Robinson, Charles W., Library Administrator's Digest
Many libraries conduct surveys of their customers these days. It is often pretty much required if you are going through a long-range planning process. And, it's often pretty expensive. I once asked a survey consultant how big a sample of the population should be. He answered, "As big as you can afford." Well, that sounds right, I guess, but I'm constantly seeing surveys, national ones at that, which only sample tiny numbers of people. Well, I guess I need some education in that area.
The library surveys I've seen generally turn out to be remarkably similar. People love libraries, they use them frequently (ha!), and they think more money should be spent on them. Yes, I know, sometimes the results are different, especially if the library has been in the center of some controversy - dirty books, fights over a new library site, reductions in service, or a bond issue.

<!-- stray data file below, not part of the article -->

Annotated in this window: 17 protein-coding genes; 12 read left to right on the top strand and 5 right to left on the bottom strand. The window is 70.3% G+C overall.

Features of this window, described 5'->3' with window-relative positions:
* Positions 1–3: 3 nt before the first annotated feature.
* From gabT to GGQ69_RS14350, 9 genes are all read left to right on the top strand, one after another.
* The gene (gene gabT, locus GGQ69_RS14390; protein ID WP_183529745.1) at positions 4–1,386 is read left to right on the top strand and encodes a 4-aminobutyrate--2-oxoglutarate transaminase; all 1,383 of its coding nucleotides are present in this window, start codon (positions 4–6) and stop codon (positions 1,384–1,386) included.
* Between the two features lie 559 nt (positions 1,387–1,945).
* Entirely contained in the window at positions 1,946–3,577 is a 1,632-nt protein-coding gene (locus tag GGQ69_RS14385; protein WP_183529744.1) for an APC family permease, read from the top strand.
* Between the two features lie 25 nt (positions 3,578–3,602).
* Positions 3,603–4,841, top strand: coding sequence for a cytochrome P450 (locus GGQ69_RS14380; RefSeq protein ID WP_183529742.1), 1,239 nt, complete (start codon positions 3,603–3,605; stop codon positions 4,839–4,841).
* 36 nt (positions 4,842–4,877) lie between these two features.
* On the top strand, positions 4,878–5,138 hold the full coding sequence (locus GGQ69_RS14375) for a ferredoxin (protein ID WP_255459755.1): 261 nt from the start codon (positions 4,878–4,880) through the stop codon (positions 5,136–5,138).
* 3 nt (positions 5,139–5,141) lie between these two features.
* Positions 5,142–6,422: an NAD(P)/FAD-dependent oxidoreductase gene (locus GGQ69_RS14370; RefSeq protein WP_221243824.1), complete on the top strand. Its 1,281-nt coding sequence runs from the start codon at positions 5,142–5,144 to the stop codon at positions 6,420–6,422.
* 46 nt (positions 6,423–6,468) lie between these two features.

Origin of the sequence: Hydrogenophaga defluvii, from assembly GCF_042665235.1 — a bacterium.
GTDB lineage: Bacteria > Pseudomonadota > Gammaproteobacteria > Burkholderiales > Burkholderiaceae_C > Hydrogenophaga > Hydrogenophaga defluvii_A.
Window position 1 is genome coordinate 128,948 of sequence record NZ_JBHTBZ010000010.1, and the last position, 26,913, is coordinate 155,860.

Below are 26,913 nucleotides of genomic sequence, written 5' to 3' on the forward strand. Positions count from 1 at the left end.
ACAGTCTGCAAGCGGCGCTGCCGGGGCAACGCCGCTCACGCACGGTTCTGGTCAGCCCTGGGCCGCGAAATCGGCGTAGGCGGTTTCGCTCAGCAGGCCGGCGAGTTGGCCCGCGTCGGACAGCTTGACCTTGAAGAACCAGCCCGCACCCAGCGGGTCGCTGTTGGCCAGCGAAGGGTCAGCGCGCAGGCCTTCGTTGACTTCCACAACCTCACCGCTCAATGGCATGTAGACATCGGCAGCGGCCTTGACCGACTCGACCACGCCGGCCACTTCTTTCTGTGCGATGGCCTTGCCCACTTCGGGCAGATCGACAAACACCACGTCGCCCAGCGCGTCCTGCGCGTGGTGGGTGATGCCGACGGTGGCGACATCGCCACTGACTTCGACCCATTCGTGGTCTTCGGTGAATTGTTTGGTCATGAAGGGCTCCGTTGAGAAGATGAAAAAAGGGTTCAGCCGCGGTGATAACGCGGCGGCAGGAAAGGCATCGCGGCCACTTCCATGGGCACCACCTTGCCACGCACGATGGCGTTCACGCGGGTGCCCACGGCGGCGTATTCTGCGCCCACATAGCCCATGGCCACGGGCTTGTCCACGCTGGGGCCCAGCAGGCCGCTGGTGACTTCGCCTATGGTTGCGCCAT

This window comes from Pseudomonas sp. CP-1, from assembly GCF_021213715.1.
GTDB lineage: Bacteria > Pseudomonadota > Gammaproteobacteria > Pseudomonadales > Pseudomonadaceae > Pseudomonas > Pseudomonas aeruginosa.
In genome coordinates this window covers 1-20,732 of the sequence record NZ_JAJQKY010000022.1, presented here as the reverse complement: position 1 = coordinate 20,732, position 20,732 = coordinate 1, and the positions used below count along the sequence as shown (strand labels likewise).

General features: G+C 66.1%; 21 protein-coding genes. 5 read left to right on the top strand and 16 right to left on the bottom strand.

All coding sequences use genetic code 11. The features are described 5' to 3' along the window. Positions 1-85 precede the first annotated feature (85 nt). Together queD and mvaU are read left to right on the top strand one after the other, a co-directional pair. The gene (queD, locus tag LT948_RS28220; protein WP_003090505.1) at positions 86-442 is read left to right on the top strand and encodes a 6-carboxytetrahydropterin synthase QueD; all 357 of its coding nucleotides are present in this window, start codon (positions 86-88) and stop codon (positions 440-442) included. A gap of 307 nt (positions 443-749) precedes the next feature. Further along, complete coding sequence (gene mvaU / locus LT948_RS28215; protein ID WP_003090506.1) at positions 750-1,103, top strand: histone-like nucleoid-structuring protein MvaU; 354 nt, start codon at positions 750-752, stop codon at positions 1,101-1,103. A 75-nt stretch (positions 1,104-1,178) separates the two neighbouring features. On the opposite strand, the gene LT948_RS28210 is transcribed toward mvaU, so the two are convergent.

The problem, at least in my eyes, is in asking people what they want the library to do. The answers always seem to be more materials and longer hours (seldom connected to more money).
But 20 years ago, or maybe even more recently, who could have predicted the inclusion in today's library collection the extent of audio and visual materials, or a lot of computers for public use, or any of the many technological changes which have affected libraries? And the future two or three decades will bring, I'll bet, just as many or more changes in the mission of libraries. …